Scottish politics is stuck in a rut. The summer has been a dismal succession of familiar set pieces.

When, at the start of the summer, the child poverty figures came out, showing an increase in the number of Scottish children living in poverty, Nationalists blamed Westminster (and, in particular, the Treasury’s handling of universal credit) and Unionists pointed the finger at the SNP, saying they’d been in charge for 14 years and this was on their watch.

When, in the middle of the summer, the annual drugs deaths statistics were released, showing yet another grimly upward swing, Scotland once again being the drug deaths capital of all Europe, Nationalists blamed Westminster (and, in particular, that the Misuse of Drugs Act is reserved, meaning that safe consumption rooms cannot lawfully be opened in Scotland without London first changing the law). And Unionists pointed the finger at the SNP, saying they’d been in charge for 14 years and this was on their watch.

And when, earlier this month, the annual ritual of the GERS numbers were released by the Scottish Government, the same old dance was trotted out once more. Yes, the deficit has mushroomed, but this reflected the poor state of Scotland’s economy in the Union, said Kate Forbes, and was no reflection on how Scotland would fare if only we could slip the Union’s yoke and emerge independent. Meanwhile, the Unionists dusted off their hackneyed lines about the Union dividend, pointing out truthfully but almost certainly fruitlessly that independence would make Scotland poorer, cripplingly so if EU membership were pursued, for compliance with the Maastricht convergence criteria (which requires deficit reduction) would mean austerity on steroids – eye-watering tax rises and spending cuts all at once.

All of this happens every summer. We have a day or two of headlines about child poverty, and then everyone forgets about it again. A month later we have perhaps two or three days of headlines about drugs deaths and then we sit quietly awaiting the new stats on alcohol (which, this year, were even worse). And then we have the tedious mock routines of GERS day, as if it’s political pantomime season. Does any of this make any difference to anyone’s lives? Not in a month of Sundays. Does any of it make any difference to anyone’s votes? Equally unlikely.

Scottish politics is stuck in a rut of its own making, and no one seems to be able to see, or find, the way out.

But wait! Isn’t this new SNP/Green pact supposed to herald precisely a new way of doing politics? A break from the past? A new, more consensual, cross-party approach? You would have to have lived far, far away for the last few years to believe that.

I know the Draft Co-operation Agreement says that the SNP and the Greens are “committed to doing politics better” and that the agreement “establishes processes for building trust and guaranteeing good faith” but the truth is this is doublespeak. It is the opposite of what is intended.

For the pact will do nothing but deepen the rut. It simply reinforces the sense that there can be only two narratives in Scottish politics, each a story of blame; neither an attempt to actually solve a problem. There is the story the SNP and its supporters tell. And there is the story the SNP’s opponents tell. There is no variation. No nuance. And certainly no internal critique.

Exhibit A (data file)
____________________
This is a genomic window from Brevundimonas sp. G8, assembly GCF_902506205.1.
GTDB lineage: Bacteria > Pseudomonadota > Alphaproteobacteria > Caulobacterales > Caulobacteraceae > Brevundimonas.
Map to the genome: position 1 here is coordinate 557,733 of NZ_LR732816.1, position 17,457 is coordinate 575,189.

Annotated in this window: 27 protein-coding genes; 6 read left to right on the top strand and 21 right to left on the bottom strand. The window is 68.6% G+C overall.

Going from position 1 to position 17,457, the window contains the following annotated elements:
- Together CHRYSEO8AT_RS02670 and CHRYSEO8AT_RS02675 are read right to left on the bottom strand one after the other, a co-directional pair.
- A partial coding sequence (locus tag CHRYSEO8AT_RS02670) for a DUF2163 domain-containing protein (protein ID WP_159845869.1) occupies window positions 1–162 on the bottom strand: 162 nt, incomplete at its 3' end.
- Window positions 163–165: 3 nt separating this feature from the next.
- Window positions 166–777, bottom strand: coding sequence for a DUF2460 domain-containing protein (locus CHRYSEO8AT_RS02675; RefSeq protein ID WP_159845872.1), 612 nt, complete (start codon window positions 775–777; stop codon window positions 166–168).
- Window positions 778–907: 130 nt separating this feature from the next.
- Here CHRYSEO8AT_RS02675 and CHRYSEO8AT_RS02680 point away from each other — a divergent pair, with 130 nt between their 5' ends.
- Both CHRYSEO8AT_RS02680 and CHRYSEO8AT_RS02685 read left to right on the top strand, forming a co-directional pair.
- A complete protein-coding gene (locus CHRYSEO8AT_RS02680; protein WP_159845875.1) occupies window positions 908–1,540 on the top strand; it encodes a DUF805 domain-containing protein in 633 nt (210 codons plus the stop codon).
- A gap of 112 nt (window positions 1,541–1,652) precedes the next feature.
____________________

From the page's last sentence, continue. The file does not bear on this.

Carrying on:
If you are a Nationalist you must pin the blame for child poverty, drugs deaths and the Scottish deficit squarely on the Union, resolutely ignoring the inconvenient facts that social policy, public health and economic development are all devolved. And if you are a Unionist you must point the finger at the SNP, as if these problems started only in 2007 and are uniquely of the Nationalists’ making.

If only we really were committed to “doing politics better”. But we are not. Our political leaders do not want a plural politics, in which rival claims over the common good are put and heard, with complex solutions to difficult policy problems emerging from multiple corners, each player making a contribution.

At its best, this is how the last session of the Scottish Parliament worked. When Labour, Tory and Green MSPs worked together we improved the SNP’s Child Poverty Bill. When Tory and SNP MSPs worked together we fixed the mess Labour and the Greens had made of the Planning Bill. When Tory and Lib Dem MSPs worked together to amend the Hate Crime Bill, the SNP made concessions that significantly improved it.

And the SNP Government resented every minute of it. They hated having to do deals with the Opposition. They disliked it even more when the Opposition did deals across the parties, forcing SNP ministers to negotiate concessions. And, of course, they were furious at having to go into confidence votes without knowing too far in advance whether the Greens would bail them out or not.

Well, there is no point in any debate on a motion of confidence in a minister now, for the SNP/Green pact commits the Greens to vote with the Government. As it does on the Budget. As it does on legislation. And as it does even on amendments to legislation. The best Acts passed by the last session of Holyrood bear the hallmarks of all those who contributed to them, from right across the Chamber. In this session, by contrast, no legislation will bear anyone’s hallmarks bar the SNP and the Greens.

Opposition MSPs may as well work from home. In Holyrood they will be redundant. Every vote in this session of Parliament is now a foregone conclusion. This is not a new way of “doing politics better”. It’s old-school command and control that will achieve nothing but the deepening and reinforcement of the Us v Them rut in which, it would appear, Scottish politics is not merely stuck but entrenched.

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